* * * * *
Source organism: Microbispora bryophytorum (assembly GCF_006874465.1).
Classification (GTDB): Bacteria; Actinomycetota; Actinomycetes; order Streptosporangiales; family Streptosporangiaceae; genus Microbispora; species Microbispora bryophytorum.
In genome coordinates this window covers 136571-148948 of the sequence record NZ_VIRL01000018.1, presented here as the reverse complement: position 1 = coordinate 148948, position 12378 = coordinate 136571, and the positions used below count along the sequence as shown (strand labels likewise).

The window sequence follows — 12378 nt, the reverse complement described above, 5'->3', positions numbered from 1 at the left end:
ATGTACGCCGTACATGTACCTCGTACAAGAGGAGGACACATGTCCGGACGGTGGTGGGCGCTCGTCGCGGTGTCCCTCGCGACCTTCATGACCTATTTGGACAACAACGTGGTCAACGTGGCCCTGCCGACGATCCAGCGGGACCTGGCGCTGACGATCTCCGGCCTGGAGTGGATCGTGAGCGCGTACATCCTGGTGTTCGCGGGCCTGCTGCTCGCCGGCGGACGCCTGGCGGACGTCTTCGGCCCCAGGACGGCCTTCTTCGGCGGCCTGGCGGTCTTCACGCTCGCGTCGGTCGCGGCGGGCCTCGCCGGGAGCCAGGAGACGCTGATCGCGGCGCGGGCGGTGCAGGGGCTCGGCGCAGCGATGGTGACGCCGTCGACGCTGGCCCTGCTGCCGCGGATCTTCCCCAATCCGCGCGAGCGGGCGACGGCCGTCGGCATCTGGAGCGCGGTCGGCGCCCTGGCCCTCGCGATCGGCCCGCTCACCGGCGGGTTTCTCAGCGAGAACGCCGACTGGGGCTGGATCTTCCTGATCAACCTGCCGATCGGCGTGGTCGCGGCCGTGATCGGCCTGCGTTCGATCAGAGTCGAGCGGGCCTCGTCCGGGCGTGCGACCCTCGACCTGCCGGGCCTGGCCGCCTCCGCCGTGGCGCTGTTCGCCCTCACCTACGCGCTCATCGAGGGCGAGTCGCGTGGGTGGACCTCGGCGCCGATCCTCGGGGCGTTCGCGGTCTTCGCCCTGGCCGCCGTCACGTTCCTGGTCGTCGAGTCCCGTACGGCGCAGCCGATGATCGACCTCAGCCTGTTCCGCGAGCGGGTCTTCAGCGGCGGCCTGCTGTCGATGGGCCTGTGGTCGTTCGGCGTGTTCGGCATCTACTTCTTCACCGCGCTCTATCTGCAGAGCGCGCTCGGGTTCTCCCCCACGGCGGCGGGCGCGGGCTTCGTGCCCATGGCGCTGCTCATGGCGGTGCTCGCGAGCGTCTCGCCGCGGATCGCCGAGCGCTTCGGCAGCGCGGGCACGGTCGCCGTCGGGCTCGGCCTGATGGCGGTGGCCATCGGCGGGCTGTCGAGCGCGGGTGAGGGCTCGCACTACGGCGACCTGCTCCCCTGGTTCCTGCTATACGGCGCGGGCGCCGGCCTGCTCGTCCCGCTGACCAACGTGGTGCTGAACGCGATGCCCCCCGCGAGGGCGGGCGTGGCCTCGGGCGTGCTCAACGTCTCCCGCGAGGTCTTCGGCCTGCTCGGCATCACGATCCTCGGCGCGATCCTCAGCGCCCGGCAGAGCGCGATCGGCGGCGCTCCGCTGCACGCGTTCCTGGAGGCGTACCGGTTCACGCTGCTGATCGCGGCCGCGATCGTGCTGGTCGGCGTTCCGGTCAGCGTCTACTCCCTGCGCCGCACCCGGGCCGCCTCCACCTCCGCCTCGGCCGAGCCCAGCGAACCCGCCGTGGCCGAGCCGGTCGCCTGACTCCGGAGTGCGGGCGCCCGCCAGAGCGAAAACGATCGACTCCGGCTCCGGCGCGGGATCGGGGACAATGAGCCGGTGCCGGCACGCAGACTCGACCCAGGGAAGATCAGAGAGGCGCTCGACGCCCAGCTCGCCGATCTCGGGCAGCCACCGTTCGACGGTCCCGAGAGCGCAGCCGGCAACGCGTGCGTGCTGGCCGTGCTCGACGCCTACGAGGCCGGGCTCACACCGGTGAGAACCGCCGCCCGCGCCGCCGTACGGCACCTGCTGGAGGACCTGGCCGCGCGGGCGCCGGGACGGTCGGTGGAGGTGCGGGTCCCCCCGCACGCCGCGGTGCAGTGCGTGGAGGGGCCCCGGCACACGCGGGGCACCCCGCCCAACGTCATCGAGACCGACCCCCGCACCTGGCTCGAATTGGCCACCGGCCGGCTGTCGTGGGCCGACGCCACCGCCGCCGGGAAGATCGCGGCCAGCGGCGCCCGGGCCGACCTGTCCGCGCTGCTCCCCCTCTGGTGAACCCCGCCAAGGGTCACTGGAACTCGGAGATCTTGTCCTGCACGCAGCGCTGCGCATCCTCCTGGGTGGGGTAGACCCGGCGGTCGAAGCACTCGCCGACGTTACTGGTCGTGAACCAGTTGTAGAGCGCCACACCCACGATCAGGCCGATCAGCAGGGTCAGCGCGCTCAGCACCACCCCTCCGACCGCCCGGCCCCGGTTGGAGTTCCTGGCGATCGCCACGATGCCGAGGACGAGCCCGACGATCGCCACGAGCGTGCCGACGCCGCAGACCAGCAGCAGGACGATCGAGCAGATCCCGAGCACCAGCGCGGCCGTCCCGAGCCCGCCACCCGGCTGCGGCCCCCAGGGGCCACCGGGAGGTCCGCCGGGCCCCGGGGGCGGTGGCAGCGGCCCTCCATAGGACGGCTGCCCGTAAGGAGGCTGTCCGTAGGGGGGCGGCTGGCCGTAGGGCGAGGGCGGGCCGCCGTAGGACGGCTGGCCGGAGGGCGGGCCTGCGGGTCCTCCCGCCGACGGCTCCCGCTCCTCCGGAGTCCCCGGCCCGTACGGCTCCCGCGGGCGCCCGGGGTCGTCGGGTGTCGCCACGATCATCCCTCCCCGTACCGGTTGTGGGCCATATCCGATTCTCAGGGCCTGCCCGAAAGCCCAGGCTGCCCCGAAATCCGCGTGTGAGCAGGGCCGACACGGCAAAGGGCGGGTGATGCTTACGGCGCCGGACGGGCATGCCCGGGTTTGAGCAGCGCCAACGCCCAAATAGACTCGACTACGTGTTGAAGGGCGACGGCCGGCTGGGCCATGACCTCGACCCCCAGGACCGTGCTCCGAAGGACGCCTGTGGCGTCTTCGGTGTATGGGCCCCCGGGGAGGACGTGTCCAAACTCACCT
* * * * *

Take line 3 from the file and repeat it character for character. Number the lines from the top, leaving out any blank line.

In genome coordinates this window covers 136571-148948 of the sequence record NZ_VIRL01000018.1, presented here as the reverse complement: position 1 = coordinate 148948, position 12378 = coordinate 136571, and the positions used below count along the sequence as shown (strand labels likewise).